3 Tips for Fueling Your Littlest Athletes

Written by: Matt Klein

Everyone is busy, especially parents who have children that participate in sports.  It is rare to find parents who have the amount of time to prepare every meal, every day.  Parents are running back and forth, from place to place, transporting their young athletes to practices or games.  There are easy ways to ensure that your child gets the vital nutrition he/she needs before their game or practice.  Let’s take a look at three quick and easy fueling tips:


Although it may be repetitive, being hydrated is one of the most important aspects of any athlete in training.  A well-hydrated young athlete will avoid such things as cramping, muscle fatigue and joint pain.  It also helps regulate body temperature, lubricate joints and transport nutrients throughout the body, which are vital functions during exercise.  Even though sports drinks like Gatorade are marketed as something for athletes to drink at any time, Gatorade should be avoided until AFTER physical activity in order to restore electrolytes in an athlete’s system.  Sugar levels and other ingredients found in Gatorade make it less ideal for pre-workout/activity.  Your athlete should be drinking at least 32 oz. of water on the day of a practice or game.  Try to instill this habit by encouraging them to always take a drink any time they walk by a water fountain at school or equip them with a bottle to fill up.

2.      Eat Grains, Carbohydrates

Besides water, which is the most essential nutrient for your body, carbohydrates are the most ready energy source for your body along with Protein and Fats.  Contrary to some popular diets of our time, removing carbohydrates from an athlete’s diet can be detrimental and cause an imbalance in their system.  Carbohydrates are broken down to create glucose which provides energy for the body to perform physical activity.  For a busy parent who might not have all the time in the world to prepare a three course meal (who ever does) before a practice or game, you want to try to make something high in carbohydrates like pasta, rice, bread, or granola.  Even something as simple as toast will help fuel your young athlete.  Don’t complicate things and keep it simple with foods high in carbs!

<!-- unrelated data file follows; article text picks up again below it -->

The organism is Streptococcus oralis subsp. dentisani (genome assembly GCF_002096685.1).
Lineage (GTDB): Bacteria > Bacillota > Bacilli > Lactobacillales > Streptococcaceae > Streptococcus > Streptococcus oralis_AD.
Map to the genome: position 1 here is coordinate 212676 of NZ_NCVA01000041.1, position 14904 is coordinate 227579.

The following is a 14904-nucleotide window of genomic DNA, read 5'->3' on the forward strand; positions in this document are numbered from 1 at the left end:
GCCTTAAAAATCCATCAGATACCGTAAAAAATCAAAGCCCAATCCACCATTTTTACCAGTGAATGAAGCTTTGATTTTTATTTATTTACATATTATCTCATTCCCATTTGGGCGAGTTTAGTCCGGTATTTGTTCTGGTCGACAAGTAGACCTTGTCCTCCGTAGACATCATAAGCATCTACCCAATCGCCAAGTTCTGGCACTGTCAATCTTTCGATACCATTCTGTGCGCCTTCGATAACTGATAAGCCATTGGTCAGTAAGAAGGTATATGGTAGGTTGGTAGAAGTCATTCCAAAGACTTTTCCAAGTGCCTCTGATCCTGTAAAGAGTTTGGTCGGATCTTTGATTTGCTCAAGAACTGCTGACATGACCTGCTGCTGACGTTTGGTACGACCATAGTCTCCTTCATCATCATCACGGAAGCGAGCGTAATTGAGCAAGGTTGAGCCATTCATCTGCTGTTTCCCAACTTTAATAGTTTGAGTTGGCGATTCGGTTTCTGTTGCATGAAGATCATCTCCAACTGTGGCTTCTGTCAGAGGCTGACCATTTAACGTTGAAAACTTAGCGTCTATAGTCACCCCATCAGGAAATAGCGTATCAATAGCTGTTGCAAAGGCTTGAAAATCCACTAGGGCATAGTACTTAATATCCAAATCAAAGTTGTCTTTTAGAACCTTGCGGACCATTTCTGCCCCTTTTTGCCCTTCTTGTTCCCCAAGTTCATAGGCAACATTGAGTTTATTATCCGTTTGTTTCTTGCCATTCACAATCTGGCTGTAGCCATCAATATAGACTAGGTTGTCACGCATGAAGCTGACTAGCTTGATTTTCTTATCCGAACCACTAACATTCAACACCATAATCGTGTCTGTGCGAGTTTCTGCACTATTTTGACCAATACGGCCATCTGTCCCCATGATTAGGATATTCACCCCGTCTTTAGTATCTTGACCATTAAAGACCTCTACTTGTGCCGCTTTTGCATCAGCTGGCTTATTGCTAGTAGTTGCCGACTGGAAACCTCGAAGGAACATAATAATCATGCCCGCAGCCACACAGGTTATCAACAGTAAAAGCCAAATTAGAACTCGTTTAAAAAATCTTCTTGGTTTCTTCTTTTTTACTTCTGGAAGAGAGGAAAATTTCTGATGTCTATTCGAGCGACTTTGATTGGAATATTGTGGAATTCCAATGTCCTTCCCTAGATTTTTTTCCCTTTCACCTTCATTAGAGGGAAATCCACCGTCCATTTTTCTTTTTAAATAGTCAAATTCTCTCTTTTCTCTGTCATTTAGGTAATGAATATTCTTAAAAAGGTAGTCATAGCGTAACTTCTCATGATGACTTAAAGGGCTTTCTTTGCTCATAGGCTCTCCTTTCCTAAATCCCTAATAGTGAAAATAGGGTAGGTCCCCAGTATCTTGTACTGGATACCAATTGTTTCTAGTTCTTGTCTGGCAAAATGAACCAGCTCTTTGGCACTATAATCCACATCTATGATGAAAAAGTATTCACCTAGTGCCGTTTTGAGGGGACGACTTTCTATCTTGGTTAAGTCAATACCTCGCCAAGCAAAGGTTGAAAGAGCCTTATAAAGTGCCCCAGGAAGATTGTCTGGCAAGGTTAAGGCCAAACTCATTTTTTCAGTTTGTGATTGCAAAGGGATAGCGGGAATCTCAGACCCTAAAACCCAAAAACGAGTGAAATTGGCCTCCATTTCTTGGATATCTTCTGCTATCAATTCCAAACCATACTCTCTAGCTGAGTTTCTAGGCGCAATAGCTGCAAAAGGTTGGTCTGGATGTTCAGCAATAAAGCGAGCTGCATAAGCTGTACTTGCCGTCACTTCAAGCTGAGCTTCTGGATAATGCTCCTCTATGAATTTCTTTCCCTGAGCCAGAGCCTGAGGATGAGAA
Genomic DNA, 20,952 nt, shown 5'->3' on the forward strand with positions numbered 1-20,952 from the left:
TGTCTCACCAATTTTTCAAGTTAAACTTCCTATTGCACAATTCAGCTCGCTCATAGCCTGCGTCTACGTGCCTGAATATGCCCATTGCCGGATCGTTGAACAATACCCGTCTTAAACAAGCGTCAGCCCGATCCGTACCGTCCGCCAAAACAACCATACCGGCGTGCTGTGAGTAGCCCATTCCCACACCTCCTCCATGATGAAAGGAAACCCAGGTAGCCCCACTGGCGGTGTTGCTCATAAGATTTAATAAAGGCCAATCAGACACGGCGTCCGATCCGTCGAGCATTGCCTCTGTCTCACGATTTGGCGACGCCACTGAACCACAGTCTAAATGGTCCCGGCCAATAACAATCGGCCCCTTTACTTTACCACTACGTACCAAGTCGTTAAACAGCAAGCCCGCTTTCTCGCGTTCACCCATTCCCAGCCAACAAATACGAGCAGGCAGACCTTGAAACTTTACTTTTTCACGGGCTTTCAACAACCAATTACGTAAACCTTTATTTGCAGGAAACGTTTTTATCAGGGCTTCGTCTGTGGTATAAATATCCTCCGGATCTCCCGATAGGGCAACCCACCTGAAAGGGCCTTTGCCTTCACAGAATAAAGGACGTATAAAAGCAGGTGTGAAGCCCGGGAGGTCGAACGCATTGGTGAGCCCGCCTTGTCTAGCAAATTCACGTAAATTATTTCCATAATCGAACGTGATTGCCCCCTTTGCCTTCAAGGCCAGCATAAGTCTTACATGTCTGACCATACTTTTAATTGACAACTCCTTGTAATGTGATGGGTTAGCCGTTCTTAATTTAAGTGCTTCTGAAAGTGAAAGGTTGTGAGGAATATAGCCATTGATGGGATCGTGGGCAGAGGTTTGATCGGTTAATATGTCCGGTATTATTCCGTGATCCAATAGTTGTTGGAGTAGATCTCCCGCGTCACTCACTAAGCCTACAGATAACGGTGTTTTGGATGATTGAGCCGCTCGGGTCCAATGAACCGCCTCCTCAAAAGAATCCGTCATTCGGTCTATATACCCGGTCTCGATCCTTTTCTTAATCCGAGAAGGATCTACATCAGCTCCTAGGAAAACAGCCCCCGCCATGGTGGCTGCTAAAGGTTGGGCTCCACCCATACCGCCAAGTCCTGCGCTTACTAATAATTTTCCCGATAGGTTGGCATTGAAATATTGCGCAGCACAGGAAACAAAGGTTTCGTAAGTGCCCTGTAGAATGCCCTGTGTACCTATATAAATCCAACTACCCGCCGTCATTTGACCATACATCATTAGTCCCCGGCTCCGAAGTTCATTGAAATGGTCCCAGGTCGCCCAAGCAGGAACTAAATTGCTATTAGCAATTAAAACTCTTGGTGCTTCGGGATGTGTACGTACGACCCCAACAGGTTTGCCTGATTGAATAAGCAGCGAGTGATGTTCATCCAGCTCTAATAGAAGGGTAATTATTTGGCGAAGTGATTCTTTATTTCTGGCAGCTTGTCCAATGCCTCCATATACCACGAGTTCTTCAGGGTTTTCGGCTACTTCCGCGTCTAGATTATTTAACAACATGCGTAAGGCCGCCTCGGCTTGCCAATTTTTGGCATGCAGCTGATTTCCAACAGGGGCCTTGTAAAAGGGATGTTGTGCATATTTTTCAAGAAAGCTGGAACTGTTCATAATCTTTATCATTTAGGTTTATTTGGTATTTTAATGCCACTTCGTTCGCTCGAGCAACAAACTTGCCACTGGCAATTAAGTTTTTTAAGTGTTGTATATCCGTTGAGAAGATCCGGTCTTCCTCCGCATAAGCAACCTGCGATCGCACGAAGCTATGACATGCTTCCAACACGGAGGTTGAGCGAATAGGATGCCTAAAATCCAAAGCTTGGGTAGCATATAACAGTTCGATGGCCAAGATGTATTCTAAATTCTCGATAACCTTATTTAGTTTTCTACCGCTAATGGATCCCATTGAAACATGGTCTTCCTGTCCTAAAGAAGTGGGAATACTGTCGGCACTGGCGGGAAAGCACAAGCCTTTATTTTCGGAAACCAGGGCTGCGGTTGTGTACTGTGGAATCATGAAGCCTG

3.      Fruits and Potassium

In addition to being properly hydrated and eating foods rich in carbohydrates, another quick and easy method for fueling your athlete is to always have a fruit handy for them to snack on.  Fruits are filled with natural sugars which are vital and will give your child a safe, natural burst of energy.  On top of the natural energy provided by fruits, fruits are also filled with an important nutrient called potassium.  Potassium, like water, helps to prevent cramping, weakness and lessened reflexes.  Potassium levels are often determined by the amount of physical activity an athlete endures in that it is lost in an athlete’s sweat.  With that said the more activity an athlete performs, the less potassium he/she will have in their body.  So be aware of this relationship as some children may require more potassium intake than others.  Fruits like bananas and oranges are high in potassium and should be eaten between 30-60 minutes before exercise.

~ Coach Matt

Stay active this summer with We Got Game!  Call  773-685-1682 or go online to register. We offer Northside Sports Camp 4-7 year olds @ Audubon Elementary & Summer Sports 5-7 year olds & 8-12 year olds @ Blaine Elementary.

Posted on June 10, 2013 at 11:47 AM